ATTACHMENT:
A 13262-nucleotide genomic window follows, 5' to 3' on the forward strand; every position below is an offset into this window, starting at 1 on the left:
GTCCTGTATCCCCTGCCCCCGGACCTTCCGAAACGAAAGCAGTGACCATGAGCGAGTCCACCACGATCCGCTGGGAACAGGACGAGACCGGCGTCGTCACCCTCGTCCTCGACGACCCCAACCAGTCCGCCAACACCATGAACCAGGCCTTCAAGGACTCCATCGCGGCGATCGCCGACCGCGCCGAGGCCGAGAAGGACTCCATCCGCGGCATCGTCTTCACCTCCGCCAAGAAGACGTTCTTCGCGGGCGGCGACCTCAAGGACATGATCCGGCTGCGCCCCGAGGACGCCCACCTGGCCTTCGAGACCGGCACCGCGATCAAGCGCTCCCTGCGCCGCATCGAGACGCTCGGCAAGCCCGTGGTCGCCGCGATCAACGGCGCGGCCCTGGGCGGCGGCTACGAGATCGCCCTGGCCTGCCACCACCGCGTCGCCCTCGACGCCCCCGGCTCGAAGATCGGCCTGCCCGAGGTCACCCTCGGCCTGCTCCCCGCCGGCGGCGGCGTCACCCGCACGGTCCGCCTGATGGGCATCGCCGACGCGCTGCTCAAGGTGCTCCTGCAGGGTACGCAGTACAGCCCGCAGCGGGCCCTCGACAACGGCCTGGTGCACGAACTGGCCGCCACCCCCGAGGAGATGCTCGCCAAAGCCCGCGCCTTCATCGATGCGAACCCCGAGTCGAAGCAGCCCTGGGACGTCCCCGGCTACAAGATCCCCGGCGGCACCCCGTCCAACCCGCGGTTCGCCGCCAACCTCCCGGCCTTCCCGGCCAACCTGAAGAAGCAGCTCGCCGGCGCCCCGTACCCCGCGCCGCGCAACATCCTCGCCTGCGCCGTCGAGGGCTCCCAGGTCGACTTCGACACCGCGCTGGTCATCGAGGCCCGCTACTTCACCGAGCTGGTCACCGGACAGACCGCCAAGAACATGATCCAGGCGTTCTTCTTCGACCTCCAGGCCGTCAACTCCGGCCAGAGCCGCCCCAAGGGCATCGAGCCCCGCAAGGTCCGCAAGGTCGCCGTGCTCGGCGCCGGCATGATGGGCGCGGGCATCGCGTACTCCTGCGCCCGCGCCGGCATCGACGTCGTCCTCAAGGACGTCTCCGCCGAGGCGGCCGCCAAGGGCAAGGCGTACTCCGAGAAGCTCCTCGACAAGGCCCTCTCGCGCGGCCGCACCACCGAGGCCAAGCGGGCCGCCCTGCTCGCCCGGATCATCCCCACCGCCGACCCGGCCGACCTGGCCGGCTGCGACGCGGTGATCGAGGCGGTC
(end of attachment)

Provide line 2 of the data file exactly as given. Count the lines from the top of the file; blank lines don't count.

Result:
GTCCTGTATCCCCTGCCCCCGGACCTTCCGAAACGAAAGCAGTGACCATGAGCGAGTCCACCACGATCCGCTGGGAACAGGACGAGACCGGCGTCGTCACCCTCGTCCTCGACGACCCCAACCAGTCCGCCAACACCATGAACCAGGCCTTCAAGGACTCCATCGCGGCGATCGCCGACCGCGCCGAGGCCGAGAAGGACTCCATCCGCGGCATCGTCTTCACCTCCGCCAAGAAGACGTTCTTCGCGGGCGGCGACCTCAAGGACATGATCCGGCTGCGCCCCGAGGACGCCCACCTGGCCTTCGAGACCGGCACCGCGATCAAGCGCTCCCTGCGCCGCATCGAGACGCTCGGCAAGCCCGTGGTCGCCGCGATCAACGGCGCGGCCCTGGGCGGCGGCTACGAGATCGCCCTGGCCTGCCACCACCGCGTCGCCCTCGACGCCCCCGGCTCGAAGATCGGCCTGCCCGAGGTCACCCTCGGCCTGCTCCCCGCCGGCGGCGGCGTCACCCGCACGGTCCGCCTGATGGGCATCGCCGACGCGCTGCTCAAGGTGCTCCTGCAGGGTACGCAGTACAGCCCGCAGCGGGCCCTCGACAACGGCCTGGTGCACGAACTGGCCGCCACCCCCGAGGAGATGCTCGCCAAAGCCCGCGCCTTCATCGATGCGAACCCCGAGTCGAAGCAGCCCTGGGACGTCCCCGGCTACAAGATCCCCGGCGGCACCCCGTCCAACCCGCGGTTCGCCGCCAACCTCCCGGCCTTCCCGGCCAACCTGAAGAAGCAGCTCGCCGGCGCCCCGTACCCCGCGCCGCGCAACATCCTCGCCTGCGCCGTCGAGGGCTCCCAGGTCGACTTCGACACCGCGCTGGTCATCGAGGCCCGCTACTTCACCGAGCTGGTCACCGGACAGACCGCCAAGAACATGATCCAGGCGTTCTTCTTCGACCTCCAGGCCGTCAACTCCGGCCAGAGCCGCCCCAAGGGCATCGAGCCCCGCAAGGTCCGCAAGGTCGCCGTGCTCGGCGCCGGCATGATGGGCGCGGGCATCGCGTACTCCTGCGCCCGCGCCGGCATCGACGTCGTCCTCAAGGACGTCTCCGCCGAGGCGGCCGCCAAGGGCAAGGCGTACTCCGAGAAGCTCCTCGACAAGGCCCTCTCGCGCGGCCGCACCACCGAGGCCAAGCGGGCCGCCCTGCTCGCCCGGATCATCCCCACCGCCGACCCGGCCGACCTGGCCGGCTGCGACGCGGTGATCGAGGCGGTC